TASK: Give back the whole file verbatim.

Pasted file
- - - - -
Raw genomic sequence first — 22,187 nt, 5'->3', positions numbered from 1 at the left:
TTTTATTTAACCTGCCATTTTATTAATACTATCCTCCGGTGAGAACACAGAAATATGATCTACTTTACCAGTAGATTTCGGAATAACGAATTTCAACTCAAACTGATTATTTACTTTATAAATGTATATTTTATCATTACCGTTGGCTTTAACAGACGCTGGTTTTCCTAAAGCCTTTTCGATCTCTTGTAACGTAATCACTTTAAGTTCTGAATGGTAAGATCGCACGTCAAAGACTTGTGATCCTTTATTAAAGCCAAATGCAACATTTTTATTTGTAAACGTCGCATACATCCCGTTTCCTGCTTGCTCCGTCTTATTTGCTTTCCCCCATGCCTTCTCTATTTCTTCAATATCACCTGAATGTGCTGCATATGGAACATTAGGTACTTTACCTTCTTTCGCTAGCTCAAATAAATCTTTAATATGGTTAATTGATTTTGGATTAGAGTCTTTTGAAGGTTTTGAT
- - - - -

Raw genomic sequence first — 22,187 nt, 5'->3', positions numbered from 1 at the left:
TTTTATTTAACCTGCCATTTTATTAATACTATCCTCCGGTGAGAACACAGAAATATGATCTACTTTACCAGTAGATTTCGGAATAACGAATTTCAACTCAAACTGATTATTTACTTTATAAATGTATATTTTATCATTACCGTTGGCTTTAACAGACGCTGGTTTTCCTAAAGCCTTTTCGATCTCTTGTAACGTAATCACTTTAAGTTCTGAATGGTAAGATCGCACGTCAAAGACTTGTGATCCTTTATTAAAGCCAAATGCAACATTTTTATTTGTAAACGTCGCATACATCCCGTTTCCTGCTTGCTCCGTCTTATTTGCTTTCCCCCATGCCTTCTCTATTTCTTCAATATCACCTGAATGTGCTGCATATGGAACATTAGGTACTTTACCTTCTTTCGCTAGCTCAAATAAATCTTTAATATGGTTAATTGATTTTGGATTAGAGTCTTTTGAAGGTTTTGAT